Novak Djokovic is probably the greatest living, competing, male tennis pro in the world today but it was something of an uneasy road that brought him to his position of victory and fame.


Born in a typical—humble, even—Serbian family while Serbia was still under the Yugoslav yoke of communism, Djokovic rose to become a great player in his sport and along with that fame also became one of the greatest public figures on the world stage to represent Serbia. British journalist Chris Bowers has written a rather unique biography of Djokovic, a biography not only of the man himself and his ample contributions to tennis and pro sports, but also a story of Serbia as a nation, of the growth of the man, the athlete, yes, but also the evolution of his homeland.

Bowers does not simply toss in some Serbian history to fill the early chapters concerning Djokovic’s boyhood or to balance out the focus on tennis but actually offers a rare and complex view of Serbia in modern times via the personal portrait of one man’s coming of age and professional career. There is enough about Serbia in this book, indeed, to intrigue readers such as myself who are not huge fans or great experts on tennis (though a sports writer and mad about football [soccer] and many other sports, tennis has also been a weak spot of mine, though this book certainly has perked my interest in tennis, as well).

The author, Chris Bowers has written about tennis before but is also no stranger to the political world, having penned the leading biography of British statesman Nick Clegg. Bowers’ adroit expertise in both the arenas of sporting and political history is apparent in the pages of his book on Djokovic, as he weaves together Djokovic’s personal story and the vaster one of Serbia. Djokovic is an interesting fellow himself, a confident but often introspective and even surprisingly quiet man who struggled to obtain the level of focus he needed to rise to the very top of his sport for years, despite having the obvious talent and drive to do so. Djokovic also has suffered injuries and health issues including his now well-known dietary problems with glutens which were finally identified and corrected by a Serbian doctor who was also a fan of the tennis star.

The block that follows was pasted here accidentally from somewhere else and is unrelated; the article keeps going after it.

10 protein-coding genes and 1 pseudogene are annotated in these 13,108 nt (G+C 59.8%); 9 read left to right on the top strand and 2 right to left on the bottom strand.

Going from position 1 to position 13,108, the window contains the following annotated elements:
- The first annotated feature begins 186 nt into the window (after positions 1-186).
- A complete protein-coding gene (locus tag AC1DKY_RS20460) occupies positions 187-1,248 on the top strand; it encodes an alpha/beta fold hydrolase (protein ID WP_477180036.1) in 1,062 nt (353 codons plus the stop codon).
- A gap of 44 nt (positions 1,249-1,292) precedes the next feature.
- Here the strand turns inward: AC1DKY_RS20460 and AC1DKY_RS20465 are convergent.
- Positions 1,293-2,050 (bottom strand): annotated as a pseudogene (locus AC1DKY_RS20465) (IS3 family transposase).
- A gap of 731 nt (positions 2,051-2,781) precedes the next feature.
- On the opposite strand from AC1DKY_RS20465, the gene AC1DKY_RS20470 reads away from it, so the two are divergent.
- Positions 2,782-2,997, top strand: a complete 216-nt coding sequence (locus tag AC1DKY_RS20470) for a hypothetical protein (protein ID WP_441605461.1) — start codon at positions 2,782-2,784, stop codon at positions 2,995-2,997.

There is something very inspiring about Djokovic; too many footballers and other sports stars seem to walk an easy line from boyhood into their great accomplishments as adults and their biographies read simply as a list of matches won and a few random life events such as marriage or a stint in the army to diversify the sports-centric tale. Not so with Djokovic, a man who faced a variety of struggles which directly affected his ability to play tennis at the ultra-high level he desired. Moreover, as Djokovic became more and more well-known, he also realized that he was becoming the face of his nation on not only the tennis court but the international stage. Of all Serbs, he was one many people throughout Europe could recognize and had very high opinions of—in short, he was accomplishing what we always hear and hope to see happen with sport: the spirit of peace being forged in friendly athletics no matter the strife encountered between nations in politics.

Bowers examines how Djokovic’s experience growing up in Yugoslavia and the transformations of polity he felt via the fall of communism and the establishment of the Serbian state formed him as a man and how his outlook on travel, sport, and diplomacy evolved due to coming of age in a nation that, though small in geography, was at the fulcrum of world events. Djokovic, Bowers notes, as his tennis career moved forward to the point it would eventually place him on the world stage, started to pay especial attention to politics and the relationships people believe nations to have with other nations. The prospect of war—not just in the Balkans but all of Europe and beyond—was something Djokovic understood on more than just a theoretical level.